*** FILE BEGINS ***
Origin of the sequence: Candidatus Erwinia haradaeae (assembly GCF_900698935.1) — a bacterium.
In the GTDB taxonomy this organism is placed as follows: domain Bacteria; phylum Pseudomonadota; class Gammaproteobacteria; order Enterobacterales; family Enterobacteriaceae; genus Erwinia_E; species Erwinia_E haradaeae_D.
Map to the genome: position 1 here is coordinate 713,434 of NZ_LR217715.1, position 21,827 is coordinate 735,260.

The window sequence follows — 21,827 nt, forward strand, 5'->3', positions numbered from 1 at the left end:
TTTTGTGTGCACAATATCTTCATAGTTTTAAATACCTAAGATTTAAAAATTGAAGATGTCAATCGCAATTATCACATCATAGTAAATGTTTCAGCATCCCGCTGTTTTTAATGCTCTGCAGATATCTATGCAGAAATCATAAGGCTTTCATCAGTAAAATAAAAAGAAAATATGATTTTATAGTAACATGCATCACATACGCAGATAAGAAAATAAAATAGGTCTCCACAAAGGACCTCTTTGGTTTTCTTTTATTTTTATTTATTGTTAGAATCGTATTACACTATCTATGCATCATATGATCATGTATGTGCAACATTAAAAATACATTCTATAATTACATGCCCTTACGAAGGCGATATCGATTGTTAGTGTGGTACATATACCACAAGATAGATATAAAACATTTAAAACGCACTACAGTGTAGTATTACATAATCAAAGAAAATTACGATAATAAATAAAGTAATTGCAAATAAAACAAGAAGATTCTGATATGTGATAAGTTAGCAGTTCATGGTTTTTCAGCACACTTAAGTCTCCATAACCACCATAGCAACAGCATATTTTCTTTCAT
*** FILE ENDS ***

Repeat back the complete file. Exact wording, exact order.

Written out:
Origin of the sequence: Candidatus Erwinia haradaeae (assembly GCF_900698935.1) — a bacterium.
In the GTDB taxonomy this organism is placed as follows: domain Bacteria; phylum Pseudomonadota; class Gammaproteobacteria; order Enterobacterales; family Enterobacteriaceae; genus Erwinia_E; species Erwinia_E haradaeae_D.
Map to the genome: position 1 here is coordinate 713,434 of NZ_LR217715.1, position 21,827 is coordinate 735,260.

The window sequence follows — 21,827 nt, forward strand, 5'->3', positions numbered from 1 at the left end:
TTTTGTGTGCACAATATCTTCATAGTTTTAAATACCTAAGATTTAAAAATTGAAGATGTCAATCGCAATTATCACATCATAGTAAATGTTTCAGCATCCCGCTGTTTTTAATGCTCTGCAGATATCTATGCAGAAATCATAAGGCTTTCATCAGTAAAATAAAAAGAAAATATGATTTTATAGTAACATGCATCACATACGCAGATAAGAAAATAAAATAGGTCTCCACAAAGGACCTCTTTGGTTTTCTTTTATTTTTATTTATTGTTAGAATCGTATTACACTATCTATGCATCATATGATCATGTATGTGCAACATTAAAAATACATTCTATAATTACATGCCCTTACGAAGGCGATATCGATTGTTAGTGTGGTACATATACCACAAGATAGATATAAAACATTTAAAACGCACTACAGTGTAGTATTACATAATCAAAGAAAATTACGATAATAAATAAAGTAATTGCAAATAAAACAAGAAGATTCTGATATGTGATAAGTTAGCAGTTCATGGTTTTTCAGCACACTTAAGTCTCCATAACCACCATAGCAACAGCATATTTTCTTTCAT